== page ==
Do you have to provide an insurance company with your bank and phone records?
Question Details: My vehicle was stolen out of my driveway in a thought to be safe neighborhood. It was missing for about a month. All keys and statements pertaining to my income and police report have been sent to my insurer to review. My vehicle, per the police, was found at a "dope motel". It is torn up and has had 2,000 miles put on it in a month. The insurance company sent me a quote for the damages. I said I will absolutely not take this offer. Needless to say I was not happy was the offer the adjuster gave me. So they sent my case to an investigator. I have been compliant with the statement and now she is asking for bank statements, phone records and they have increased my yearly rates. Do I have to give her my bank statements I signed a notarized document stating that everything was up to date and my income information. She called and left me a voicemail stating that the report for police stated no leads. She was calling the dealership where my vehicle was purchased from to obtain the number of keys purchased. She stated if I wasn't compliant they could cancel my claim.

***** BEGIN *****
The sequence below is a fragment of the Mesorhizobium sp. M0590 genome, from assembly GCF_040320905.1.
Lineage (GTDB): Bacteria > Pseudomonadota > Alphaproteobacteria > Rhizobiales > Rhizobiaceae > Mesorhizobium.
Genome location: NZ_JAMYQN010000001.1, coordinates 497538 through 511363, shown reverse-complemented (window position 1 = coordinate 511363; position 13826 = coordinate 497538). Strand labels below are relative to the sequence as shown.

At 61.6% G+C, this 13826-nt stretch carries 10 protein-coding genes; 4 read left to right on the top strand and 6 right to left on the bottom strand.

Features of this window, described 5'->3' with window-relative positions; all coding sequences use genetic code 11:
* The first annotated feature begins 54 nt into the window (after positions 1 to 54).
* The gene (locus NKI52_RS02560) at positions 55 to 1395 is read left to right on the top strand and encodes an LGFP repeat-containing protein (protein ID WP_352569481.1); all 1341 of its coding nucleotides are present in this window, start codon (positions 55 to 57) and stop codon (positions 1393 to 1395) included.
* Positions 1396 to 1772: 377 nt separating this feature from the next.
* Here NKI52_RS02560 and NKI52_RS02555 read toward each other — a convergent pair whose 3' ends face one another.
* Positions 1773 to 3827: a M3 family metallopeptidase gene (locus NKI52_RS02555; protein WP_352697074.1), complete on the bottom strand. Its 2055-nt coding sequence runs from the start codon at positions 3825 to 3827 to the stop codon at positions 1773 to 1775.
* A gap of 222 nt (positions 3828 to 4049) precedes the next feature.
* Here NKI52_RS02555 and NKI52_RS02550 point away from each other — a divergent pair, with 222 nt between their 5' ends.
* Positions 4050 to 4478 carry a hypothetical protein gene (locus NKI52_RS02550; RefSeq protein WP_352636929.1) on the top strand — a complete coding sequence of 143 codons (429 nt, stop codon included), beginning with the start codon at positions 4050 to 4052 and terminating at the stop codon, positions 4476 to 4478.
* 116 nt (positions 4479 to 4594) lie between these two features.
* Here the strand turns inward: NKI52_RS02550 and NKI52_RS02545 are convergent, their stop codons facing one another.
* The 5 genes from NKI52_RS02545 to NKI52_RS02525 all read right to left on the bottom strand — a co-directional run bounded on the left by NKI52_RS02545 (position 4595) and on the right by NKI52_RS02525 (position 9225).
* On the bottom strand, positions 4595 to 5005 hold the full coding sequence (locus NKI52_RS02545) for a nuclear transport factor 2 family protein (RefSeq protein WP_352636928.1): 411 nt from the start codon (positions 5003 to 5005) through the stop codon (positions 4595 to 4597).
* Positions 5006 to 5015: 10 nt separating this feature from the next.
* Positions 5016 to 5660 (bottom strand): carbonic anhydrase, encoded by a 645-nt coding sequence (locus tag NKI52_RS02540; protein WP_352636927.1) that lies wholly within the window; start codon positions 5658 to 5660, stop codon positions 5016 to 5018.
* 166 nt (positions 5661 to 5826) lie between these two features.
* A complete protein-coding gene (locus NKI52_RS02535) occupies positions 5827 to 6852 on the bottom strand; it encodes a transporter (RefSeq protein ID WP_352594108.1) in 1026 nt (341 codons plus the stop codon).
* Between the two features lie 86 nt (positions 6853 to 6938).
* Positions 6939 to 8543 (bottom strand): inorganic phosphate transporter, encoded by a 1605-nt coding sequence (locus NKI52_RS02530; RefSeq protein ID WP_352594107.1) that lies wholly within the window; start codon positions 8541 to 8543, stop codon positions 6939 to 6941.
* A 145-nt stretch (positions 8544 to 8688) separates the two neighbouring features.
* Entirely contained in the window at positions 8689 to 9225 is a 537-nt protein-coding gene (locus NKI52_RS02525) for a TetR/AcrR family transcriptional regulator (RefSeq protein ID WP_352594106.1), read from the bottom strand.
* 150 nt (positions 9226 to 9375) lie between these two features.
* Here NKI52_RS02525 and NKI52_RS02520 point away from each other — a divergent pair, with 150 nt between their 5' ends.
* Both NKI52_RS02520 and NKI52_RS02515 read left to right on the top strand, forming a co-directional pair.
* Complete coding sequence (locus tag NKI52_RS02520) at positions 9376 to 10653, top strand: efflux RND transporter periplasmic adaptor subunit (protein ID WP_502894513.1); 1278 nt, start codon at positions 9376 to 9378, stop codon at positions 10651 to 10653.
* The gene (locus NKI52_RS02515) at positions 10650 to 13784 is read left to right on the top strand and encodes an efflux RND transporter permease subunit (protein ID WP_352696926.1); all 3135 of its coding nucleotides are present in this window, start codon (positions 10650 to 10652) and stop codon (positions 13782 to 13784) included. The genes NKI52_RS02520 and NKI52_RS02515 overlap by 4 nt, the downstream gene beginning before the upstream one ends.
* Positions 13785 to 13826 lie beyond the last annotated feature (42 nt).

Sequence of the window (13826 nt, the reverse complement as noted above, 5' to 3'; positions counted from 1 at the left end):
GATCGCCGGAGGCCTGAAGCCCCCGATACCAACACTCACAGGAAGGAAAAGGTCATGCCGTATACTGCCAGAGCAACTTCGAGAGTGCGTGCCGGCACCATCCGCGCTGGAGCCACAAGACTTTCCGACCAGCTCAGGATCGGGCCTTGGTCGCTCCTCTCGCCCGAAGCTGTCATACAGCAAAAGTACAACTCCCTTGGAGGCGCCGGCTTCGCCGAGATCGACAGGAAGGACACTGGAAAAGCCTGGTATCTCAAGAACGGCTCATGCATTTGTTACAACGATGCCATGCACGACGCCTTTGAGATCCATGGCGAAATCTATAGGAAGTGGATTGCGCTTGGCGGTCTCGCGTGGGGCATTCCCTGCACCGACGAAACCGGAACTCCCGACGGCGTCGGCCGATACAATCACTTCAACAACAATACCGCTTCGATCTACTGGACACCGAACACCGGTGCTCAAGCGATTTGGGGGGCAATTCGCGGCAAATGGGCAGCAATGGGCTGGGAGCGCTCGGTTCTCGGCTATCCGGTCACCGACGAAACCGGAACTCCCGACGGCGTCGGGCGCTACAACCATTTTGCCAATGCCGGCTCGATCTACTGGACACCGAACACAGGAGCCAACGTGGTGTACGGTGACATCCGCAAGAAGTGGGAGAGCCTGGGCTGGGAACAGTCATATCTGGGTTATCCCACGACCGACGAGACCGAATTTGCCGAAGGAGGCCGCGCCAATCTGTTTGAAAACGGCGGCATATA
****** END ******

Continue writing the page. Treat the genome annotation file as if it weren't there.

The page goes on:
An insurer will not pay and does not need to pay if they believe there is something irregular about a claim, such as if they think it overstated or that someone arranged for the theft or damage. Clearly, there is something here that they find suspicious and they are investigating, as is their right. If you do not cooperate with their investigation, they can refuse to pay your claim. Your recourse then would be to sue the insurer for "breach of contract"--for not paying when, under the facts and terms of the policy, they should. If you can prove in court that there is nothing irregular and they should pay, you can get a court order requiring them ti do so. Of course, during the lawsuit they will be legally able to get the same information they are requesting now, so you may wish to provide it, to see if it will satisfy them and you can avoid a lawsuit.